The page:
Back to the original point: if we’re not here to delve into who Marilyn was, then what are we going for here? Primarily, it’s to make you feel bad, as bad as this version of Marilyn Monroe must have felt on an hourly basis. It’s the equivalent of those infomercials for charities that guilt you into philanthropy by showing children wallowing in the most miserable conditions imaginable. It’s undoubtedly effective, but so cynical in its execution as to undercut your sympathy. Blonde wants you to know that Marilyn Monroe was horribly exploited in her lifetime. Blonde is equally exploitative in ours.

WHAT THE CRITICS SAY:

“Reductive, ghoulish and surpassingly boring, Blonde might have invented a new cinematic genre: necro-fiction… even at its most gruesome and bizarre, Blonde might be most unforgivable in what it leaves out — not regarding Monroe’s short, unhappy life but her sublime gifts.” – Ann Hornaday, Washington Post (contemporaneous)

WOODY ALLEN’S MIDNIGHT IN PARIS (2011)

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For the last fifteen years, with the release of any new album,  at least a dozen or so music critics begin their review with: “It’s his best work since ‘Scary Monsters.'” They will repeat themselves with his upcoming “BlackStar,” in contrast to Bowie’s long-held aesthetic of avoiding repetition.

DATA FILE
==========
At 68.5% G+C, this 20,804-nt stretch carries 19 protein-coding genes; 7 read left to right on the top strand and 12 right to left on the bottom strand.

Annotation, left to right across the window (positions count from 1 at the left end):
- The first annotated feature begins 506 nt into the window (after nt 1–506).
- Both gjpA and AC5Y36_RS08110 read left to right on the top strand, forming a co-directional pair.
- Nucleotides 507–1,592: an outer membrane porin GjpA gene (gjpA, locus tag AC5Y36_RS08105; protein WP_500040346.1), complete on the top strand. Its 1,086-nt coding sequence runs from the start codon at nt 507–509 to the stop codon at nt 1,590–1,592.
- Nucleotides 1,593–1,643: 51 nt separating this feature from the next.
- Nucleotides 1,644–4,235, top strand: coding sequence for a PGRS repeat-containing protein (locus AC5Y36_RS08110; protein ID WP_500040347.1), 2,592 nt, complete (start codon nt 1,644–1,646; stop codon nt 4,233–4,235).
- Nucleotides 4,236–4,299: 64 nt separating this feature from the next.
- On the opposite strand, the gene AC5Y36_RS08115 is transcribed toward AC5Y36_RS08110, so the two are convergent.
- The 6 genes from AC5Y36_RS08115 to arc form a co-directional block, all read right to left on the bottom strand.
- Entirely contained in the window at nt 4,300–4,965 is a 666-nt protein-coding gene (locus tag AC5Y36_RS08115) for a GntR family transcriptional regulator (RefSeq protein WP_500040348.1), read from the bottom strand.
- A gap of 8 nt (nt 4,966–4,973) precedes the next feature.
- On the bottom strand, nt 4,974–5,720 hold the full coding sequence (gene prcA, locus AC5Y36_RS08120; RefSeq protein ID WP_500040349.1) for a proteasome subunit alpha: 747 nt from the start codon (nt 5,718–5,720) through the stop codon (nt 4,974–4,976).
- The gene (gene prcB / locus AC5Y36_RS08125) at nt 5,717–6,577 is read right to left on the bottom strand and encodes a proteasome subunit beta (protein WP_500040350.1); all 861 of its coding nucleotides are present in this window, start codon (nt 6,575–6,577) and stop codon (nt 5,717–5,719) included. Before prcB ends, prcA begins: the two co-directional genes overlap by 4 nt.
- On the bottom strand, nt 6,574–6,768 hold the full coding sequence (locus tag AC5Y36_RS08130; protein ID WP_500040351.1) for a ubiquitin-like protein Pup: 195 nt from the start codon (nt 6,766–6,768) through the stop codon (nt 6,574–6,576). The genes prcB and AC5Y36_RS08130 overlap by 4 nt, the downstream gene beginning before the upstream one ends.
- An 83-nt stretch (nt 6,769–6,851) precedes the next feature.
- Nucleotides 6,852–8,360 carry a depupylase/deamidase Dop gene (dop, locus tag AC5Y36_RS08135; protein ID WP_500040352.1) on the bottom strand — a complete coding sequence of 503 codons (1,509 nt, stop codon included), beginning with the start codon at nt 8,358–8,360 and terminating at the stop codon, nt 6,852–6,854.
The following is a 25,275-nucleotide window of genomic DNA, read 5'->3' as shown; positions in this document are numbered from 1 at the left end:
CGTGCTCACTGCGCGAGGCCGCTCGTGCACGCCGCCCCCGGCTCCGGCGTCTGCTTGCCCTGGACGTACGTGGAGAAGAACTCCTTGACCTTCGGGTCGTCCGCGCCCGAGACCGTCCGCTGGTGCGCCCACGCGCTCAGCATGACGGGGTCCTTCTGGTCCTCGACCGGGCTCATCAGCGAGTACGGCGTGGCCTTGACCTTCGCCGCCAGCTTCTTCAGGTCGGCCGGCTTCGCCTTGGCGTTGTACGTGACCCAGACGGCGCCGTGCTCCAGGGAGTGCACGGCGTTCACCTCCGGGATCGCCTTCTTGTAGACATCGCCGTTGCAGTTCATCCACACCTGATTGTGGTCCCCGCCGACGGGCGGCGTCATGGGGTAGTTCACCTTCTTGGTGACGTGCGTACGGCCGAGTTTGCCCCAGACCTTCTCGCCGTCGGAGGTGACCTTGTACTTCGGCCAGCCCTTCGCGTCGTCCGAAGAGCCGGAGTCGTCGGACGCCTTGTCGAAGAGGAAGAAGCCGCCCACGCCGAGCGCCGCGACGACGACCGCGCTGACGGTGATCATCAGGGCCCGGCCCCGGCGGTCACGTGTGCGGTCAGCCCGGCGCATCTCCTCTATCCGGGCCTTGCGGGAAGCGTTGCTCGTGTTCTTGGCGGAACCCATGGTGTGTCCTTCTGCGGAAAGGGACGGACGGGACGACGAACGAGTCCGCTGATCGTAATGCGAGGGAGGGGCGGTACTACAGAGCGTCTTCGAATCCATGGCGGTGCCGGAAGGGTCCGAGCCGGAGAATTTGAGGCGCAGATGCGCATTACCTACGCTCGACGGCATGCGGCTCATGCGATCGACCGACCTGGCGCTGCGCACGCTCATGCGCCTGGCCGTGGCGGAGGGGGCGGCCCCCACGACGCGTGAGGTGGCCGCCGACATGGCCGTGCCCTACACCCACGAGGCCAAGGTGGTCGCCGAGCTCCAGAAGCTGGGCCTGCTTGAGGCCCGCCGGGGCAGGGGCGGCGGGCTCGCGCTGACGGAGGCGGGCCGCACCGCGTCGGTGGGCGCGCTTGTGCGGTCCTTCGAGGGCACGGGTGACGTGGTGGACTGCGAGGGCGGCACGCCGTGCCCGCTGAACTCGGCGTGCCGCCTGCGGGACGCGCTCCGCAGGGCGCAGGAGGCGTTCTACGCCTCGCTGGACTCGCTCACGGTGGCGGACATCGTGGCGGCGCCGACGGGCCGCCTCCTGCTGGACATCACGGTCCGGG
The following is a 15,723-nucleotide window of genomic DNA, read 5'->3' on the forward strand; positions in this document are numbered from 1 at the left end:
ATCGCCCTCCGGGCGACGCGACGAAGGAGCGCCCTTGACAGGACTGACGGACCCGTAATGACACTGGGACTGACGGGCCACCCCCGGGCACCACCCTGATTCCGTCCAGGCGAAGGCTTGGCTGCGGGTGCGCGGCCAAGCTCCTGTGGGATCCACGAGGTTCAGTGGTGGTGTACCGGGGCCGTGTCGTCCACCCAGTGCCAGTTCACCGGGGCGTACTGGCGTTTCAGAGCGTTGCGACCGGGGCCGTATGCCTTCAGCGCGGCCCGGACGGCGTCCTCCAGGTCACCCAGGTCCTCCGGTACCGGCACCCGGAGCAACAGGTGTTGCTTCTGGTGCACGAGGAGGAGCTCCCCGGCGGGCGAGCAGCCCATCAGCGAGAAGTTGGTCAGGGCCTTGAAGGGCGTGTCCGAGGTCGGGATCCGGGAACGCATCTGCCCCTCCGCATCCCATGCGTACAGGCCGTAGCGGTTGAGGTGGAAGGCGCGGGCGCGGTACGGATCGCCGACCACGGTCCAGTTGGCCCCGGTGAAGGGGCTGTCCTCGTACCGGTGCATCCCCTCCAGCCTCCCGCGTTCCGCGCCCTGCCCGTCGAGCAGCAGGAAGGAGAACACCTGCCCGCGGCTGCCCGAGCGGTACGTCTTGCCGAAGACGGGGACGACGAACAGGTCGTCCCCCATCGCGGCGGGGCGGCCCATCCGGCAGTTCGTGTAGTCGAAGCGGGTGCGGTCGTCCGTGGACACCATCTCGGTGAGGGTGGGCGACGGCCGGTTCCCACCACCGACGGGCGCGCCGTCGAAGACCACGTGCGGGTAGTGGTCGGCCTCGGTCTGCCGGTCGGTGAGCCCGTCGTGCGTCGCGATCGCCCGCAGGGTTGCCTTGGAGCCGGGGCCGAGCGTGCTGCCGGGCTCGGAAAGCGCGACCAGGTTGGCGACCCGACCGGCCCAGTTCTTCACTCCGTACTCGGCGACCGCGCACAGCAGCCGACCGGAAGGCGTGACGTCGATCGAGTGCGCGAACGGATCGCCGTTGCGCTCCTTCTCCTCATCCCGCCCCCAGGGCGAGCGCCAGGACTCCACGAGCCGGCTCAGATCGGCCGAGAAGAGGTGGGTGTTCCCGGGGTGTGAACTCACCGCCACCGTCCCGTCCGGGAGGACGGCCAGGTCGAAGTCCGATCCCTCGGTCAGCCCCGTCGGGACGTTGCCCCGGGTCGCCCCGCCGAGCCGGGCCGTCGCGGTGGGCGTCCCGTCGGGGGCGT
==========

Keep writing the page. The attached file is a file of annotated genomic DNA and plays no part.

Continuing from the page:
Pedestrian critics are as commonplace as pedestrian artists (in whatever medium) so it was unsurprising when a plethora of reviews for Woody Allen’s Midnight In Paris (2011) opened with: “It’s his best film in years.”

Like Bowie, Allen has made an effort to avoid needless repetition, which is not the same as working through periods of purposeful repetition. Allen knows the difference because he is a great artist. Paradoxically, this 80-year-old filmmaker has been both experimental and given to nostalgia, a paradox evident throughout Midnight In Pairs, a time travel opus replete with famous character cameos: F. Scott and Zelda Fitzgerald (Tom Hiddleston and Allison Pill), Ernest Hemingway (Corey Stoll), Gertrude Stein (Kathy Bates), (), (Adren de Van), Pablo Picasso (Marcial Di Fonzo Bo), Paul Gauguin (Oliver Rabourdin), Josephine Baker (Sonia Rolland), Cole Porter (Yves Heck), Henri Toulouse -Lautrec (Vincent Menjou Cortes), etc.